Proofing

 

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What is a Proof?

A proof is a representation of what your final product will look like. A proof is produced to make sure both printer and client are on the same page as to the desired end result. It is also an agreement between yourself and the printer. If you look at the proof and say it is correct, you are also agreeing to accept the job so long as the printer produces what is represented in the proof. As such, please take a serious look at the proofs we send…it’s a whole lot easier and less expensive to fix mistakes in the proofing stage than after the project’s been printed.

Things to Look For

Of course, we always want to make sure everything in the document is correct. But, there are some things that need more attention than others. Be sure to triple check the following when proofing:

1. Names and Titles: There is nothing worse than producing a sports program and finding out a child’s name was mis-spelled after the parents bring it up to you. Also, sending out a journal and not having your colleague’s name correct or a company’s name right can also be problematic.

2. Contact Information: Woot! Your new business card looks great, you order 500, and start handing them out. But, you start wondering why you aren’t getting any phone calls since you started giving them away. You look at the card again and realize the phone number’s wrong. See how this can be problematic? If the word “supercalifragilisticexpialidocious” is mis-spelled in the middle of your newsletter, that’s bad, but not nearly on the same scale as incorrect contact information.

3. Numbers and Units of Measure: You don’t want to send out a medical journal telling doctors to prescribe 30 kilograms or 300 milligrams when you really mean 30 milligrams — such can have potentially harmful implications. Numbers are things people pay particular attention to, so it helps to get them right.

4. Jargon: So maybe you hand-write the content you want us to put in to your brochure and the z in an industry buzzword looks like an s. If we’re having to typeset things ourselves and are not provided the text in a digital format (which is one way to help avoid mistakes, fyi), it is easy for a printer to get unfamiliar jargon incorrect. As such, it’s worth paying attention to such.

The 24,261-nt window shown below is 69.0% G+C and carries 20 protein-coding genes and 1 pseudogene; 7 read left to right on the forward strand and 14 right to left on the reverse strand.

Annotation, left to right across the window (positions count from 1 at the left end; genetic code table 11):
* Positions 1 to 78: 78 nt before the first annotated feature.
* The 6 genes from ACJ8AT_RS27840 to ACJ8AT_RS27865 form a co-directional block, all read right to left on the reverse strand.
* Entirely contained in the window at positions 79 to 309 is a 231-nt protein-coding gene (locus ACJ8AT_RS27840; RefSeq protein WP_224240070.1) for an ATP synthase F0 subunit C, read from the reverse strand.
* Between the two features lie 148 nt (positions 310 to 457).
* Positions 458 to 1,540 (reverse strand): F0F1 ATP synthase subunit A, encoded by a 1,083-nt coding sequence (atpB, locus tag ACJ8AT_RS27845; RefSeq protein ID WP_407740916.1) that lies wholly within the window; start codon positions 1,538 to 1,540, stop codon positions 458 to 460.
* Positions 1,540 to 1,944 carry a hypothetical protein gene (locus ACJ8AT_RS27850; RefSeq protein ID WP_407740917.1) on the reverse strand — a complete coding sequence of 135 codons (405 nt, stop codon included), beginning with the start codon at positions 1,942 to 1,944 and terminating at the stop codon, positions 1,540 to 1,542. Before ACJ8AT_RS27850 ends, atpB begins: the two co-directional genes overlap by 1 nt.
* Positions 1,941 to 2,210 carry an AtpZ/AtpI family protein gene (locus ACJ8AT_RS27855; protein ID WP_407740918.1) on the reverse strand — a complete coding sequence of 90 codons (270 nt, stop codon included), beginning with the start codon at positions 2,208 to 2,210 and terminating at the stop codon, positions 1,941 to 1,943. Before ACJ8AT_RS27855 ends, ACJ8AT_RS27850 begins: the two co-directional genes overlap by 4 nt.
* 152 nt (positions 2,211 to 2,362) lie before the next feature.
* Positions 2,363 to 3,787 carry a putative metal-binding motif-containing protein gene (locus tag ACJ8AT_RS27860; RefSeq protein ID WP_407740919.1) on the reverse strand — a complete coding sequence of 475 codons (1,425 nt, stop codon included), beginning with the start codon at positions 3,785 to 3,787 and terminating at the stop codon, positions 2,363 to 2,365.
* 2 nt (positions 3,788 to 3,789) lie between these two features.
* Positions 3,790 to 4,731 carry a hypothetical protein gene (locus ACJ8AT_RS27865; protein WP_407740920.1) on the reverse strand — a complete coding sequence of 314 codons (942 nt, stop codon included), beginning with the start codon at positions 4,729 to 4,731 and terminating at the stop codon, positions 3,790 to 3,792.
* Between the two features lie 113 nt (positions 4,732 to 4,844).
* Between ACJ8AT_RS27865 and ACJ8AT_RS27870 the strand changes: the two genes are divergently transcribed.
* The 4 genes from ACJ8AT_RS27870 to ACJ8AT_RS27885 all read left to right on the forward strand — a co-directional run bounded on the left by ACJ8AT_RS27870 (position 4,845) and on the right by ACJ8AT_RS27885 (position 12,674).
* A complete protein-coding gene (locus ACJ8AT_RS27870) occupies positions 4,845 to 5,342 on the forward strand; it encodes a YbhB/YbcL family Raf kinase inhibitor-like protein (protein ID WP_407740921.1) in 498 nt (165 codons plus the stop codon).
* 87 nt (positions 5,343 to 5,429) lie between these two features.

5. Sizes: Are you sending out a newsletter to an older audience? Then it’s probably best to avoid small font sizes least your audience be unable to read it. Sometimes too much information is provided to fit on the document size you want, which usually leaves three options. Either you can cut some content, change the document size, or use a questionable font size. Sometimes, if a digital proof is used, the monitor will greatly enlarge the document on your computer monitor to where it is easy to read on the screen when in reality the document will be printed in a much smaller size. It’s for this reason you should make sure you are viewing the document at 100% size, not 600% to where it is fitted to your monitor. We will normally warn you if a small font size is used, in which case it may be shrewd to print out a copy on your desktop printer or to request a physical proof from us.

Physical vs. Digital Proofing

There are two types of proofs: the ones in your hand, and the ones one your computer screen. Digital proofing is by far more common nowadays as digital proofs are easy to produce, easy to deliver, easy to have approved, and easy to make revisions. The downside is that not all computer monitors represent things like color in the exact same way. We do color calibrations on our machinery regularly and try to get our computer monitors to follow the colors these machines output. But, most computer monitors out there are not calibrated to such standards. So, for example, a deep blue on one of our monitors may appear as a deep bluish-purple on your monitor. In addition, as touched on in the resolution page, computer monitors do not represent resolution problems very well. For these reasons, if you have a large job and it’s imperative that images look their best, we recommend requesting a physical proof.